I can tell you that, right now, in my own life, I am tired of death. I am tired of dealing directly with it. I am tired of dealing with its after-effects. I am tired of dealing with its seemingly overpowering presence.

But, standing up to death, even when we’re sick of it, is not easy. Choosing life, with all its uncertainties, can be scary. Even when moving forward into life  and living our lives fully and completely, we realize it can be frightening. We are, after all, heading into the future which is unknown to us.

But that, again, is what I love about Revelation. What Revelation promises to us, through all that poetry and imagery, is that death will lose, hatred will lose, violence will lose, evil will lose, war will lose—and goodness, and holiness and LIFE will be victorious.  That isn’t wishful thinking.  That’s isn’t being naïve.

Rather, this is what it means to be a Christian.  This is what it means to follow Jesus. Yes, following Jesus means following him to the Cross and to that dark tomb.  And to death, yes. But it also means following him into the great unknown on the other side of the Cross and the tomb—into that glorious, light-filled, unending life that swallows up death and darkness and war once and for all.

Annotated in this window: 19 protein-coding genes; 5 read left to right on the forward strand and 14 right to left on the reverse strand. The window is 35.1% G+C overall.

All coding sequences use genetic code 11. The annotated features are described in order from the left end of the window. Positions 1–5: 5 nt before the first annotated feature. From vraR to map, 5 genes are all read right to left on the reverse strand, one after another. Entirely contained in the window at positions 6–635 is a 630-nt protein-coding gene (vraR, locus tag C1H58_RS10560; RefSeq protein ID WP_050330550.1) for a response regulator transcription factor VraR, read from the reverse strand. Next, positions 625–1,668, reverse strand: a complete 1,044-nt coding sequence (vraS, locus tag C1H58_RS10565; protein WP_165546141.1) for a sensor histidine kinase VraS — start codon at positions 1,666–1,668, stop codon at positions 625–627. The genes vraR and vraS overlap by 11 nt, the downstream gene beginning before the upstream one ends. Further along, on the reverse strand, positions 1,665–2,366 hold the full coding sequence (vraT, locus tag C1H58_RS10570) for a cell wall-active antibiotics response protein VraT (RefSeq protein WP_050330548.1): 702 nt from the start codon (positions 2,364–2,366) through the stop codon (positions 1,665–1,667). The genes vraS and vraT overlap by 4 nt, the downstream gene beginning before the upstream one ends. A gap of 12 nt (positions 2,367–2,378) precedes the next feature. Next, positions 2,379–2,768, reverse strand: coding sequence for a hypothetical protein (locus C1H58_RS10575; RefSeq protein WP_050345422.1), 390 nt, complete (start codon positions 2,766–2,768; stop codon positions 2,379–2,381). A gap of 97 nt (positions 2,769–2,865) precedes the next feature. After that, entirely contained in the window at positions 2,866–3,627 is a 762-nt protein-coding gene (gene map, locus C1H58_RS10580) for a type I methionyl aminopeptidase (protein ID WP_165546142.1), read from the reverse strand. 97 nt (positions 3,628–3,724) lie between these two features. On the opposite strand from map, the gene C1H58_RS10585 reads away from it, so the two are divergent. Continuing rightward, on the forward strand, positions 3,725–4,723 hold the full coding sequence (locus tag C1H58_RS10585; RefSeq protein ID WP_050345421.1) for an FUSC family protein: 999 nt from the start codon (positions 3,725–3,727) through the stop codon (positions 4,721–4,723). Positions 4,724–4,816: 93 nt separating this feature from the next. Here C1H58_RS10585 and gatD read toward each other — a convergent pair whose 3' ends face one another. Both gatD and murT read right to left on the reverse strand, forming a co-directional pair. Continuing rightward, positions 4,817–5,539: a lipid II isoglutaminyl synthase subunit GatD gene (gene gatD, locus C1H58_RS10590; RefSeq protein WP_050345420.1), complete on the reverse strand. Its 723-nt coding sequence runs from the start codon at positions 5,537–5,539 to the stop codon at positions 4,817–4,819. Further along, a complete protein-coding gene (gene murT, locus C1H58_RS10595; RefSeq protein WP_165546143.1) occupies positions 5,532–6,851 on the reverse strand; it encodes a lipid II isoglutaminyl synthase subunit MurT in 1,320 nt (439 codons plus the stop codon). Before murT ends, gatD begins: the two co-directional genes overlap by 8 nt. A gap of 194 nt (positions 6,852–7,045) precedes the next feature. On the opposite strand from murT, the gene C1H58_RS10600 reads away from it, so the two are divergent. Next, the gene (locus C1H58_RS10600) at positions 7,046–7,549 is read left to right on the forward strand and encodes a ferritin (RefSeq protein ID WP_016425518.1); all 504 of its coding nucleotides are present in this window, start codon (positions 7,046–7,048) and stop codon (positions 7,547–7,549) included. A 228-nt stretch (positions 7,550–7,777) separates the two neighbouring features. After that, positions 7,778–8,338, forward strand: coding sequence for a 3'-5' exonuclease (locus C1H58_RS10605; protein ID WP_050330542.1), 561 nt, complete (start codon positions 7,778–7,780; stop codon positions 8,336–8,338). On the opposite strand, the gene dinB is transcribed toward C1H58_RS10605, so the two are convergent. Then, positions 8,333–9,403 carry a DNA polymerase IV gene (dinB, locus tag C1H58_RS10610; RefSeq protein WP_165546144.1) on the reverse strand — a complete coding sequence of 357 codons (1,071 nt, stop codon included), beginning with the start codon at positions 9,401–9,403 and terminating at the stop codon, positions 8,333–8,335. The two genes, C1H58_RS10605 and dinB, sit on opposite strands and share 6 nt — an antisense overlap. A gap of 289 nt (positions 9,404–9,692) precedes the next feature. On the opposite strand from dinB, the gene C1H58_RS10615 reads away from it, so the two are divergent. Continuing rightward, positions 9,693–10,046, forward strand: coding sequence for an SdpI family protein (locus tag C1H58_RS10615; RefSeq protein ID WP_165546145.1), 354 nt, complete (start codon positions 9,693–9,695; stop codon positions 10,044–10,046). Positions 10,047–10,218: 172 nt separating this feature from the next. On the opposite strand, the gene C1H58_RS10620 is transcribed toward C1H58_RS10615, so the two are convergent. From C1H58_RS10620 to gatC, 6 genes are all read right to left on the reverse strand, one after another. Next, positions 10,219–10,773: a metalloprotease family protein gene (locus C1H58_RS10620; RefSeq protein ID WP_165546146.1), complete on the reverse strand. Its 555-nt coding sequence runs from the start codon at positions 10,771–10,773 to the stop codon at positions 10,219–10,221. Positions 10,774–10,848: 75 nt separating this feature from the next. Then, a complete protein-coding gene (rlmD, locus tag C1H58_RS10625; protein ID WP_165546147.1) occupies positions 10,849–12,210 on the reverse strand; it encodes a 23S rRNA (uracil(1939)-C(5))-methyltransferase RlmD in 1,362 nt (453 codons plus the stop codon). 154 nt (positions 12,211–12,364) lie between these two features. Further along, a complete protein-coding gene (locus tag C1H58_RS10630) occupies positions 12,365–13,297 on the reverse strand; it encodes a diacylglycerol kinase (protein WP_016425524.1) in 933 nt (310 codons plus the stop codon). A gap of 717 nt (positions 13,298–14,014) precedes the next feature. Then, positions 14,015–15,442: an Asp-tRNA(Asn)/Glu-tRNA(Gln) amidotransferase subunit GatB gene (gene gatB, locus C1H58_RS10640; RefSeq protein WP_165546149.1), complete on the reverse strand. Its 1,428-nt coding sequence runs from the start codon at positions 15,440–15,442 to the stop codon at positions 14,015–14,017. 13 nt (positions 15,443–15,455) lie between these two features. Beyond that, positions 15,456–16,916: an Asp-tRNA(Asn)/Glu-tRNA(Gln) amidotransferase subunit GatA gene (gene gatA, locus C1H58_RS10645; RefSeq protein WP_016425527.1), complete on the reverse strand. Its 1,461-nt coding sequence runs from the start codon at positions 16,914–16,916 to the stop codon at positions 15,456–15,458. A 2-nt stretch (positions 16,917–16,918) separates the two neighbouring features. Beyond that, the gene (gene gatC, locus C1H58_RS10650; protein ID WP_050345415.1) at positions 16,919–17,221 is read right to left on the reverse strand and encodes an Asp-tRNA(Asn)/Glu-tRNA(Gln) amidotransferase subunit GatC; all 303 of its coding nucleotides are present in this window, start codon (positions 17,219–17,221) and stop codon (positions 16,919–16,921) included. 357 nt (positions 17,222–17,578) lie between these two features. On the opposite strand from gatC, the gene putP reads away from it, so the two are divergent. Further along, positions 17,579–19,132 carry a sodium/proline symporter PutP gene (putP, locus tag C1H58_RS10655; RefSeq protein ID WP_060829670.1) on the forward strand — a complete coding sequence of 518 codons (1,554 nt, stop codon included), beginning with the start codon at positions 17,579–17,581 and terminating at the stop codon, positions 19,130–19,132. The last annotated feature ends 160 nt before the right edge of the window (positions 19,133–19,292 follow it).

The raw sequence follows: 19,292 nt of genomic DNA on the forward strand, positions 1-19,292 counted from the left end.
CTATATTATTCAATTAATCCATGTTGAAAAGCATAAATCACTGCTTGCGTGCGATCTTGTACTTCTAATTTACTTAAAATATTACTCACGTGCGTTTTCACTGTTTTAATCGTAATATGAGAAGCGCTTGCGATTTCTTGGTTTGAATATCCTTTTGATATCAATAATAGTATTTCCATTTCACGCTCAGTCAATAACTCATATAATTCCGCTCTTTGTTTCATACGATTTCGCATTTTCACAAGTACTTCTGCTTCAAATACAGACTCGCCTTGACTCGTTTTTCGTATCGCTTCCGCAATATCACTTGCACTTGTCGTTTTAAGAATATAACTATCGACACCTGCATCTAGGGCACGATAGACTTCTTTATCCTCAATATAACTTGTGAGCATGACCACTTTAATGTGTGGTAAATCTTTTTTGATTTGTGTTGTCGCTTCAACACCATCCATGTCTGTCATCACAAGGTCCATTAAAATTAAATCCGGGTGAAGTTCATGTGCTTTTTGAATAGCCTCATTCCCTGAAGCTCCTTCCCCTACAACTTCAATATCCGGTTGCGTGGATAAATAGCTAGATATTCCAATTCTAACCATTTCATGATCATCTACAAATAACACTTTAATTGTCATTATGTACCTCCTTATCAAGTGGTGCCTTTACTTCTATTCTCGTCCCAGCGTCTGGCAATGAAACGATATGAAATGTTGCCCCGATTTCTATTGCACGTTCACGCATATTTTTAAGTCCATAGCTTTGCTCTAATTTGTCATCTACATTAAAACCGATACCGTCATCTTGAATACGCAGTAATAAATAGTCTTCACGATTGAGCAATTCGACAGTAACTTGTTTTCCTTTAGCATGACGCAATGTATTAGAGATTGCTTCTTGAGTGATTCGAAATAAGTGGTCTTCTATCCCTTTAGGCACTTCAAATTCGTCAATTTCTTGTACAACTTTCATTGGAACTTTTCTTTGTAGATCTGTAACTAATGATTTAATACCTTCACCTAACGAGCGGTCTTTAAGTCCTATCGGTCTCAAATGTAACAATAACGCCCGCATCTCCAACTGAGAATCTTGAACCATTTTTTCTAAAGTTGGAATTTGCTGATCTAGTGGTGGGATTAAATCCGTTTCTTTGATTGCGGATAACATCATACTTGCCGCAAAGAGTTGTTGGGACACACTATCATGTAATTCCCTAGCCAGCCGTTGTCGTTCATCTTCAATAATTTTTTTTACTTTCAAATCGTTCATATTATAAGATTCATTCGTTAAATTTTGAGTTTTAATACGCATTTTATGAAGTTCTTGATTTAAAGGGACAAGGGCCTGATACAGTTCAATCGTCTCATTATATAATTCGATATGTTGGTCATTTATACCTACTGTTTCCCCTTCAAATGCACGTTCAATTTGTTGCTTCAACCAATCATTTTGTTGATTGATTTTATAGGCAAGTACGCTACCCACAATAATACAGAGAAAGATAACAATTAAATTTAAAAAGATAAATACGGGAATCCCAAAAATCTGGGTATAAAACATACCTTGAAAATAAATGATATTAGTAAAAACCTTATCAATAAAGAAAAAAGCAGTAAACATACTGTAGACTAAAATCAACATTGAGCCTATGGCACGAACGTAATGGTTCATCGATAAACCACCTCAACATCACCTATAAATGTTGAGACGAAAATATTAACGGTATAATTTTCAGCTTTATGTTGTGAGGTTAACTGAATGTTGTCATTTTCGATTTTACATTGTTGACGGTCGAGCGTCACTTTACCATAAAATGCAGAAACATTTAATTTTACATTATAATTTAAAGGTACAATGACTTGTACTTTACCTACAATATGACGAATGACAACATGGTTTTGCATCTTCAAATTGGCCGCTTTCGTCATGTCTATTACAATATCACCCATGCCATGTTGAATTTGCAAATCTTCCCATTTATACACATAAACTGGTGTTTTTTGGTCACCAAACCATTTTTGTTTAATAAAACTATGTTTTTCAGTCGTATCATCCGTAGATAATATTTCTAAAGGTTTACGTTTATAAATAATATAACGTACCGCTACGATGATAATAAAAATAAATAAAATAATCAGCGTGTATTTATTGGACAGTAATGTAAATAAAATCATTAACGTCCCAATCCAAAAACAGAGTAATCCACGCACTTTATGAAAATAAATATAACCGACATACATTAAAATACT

“And there will be no more night,” John tells us in his Revelation. “they”—we—“will need no light of lamp or sun, for the Lord God will be [our] light, and [we] will reign for ever and ever.”

Those are words of absolute and glorious victory. But more so, they are words of life—of a life that goes on forever and ever.

As we travel through these last days of Easter, as we head into this week in which we celebrate Jesus’ ascension to that place of life and light, let us do so with true Easter joy. Let us do so rejoicing from the very core of our bodies.

We are alive.  This morning, we are alive. Life is in us. And it is good.  We have much to be thankful for and in which to rejoice.

So, let us be thankful for this life. Let us rejoice in it.  And let us realize that in rejoicing in our lives and in the life within each of us, God has truly prepared for us, as we heard in our collect this morning, “such good things as surpass our understanding.”

Amen.

 

Saturday, May 4, 2013

Memorial Service for Jackie Parsley

The memorial service for

Jackie M. Parsley
(April 11, 1971-April 19, 2013)
Saturday, May 4, 2013

 + As we gather this morning, I think most of us can agree: None of us want to be here this morning. After all, how can we even be here, now, in this moment, saying good-bye to Jackie? How can Jackie—Jackie!—be gone?

In these last two weeks, I can’t tell you how many times I have asked myself—and others—that same question: How can Jackie be gone?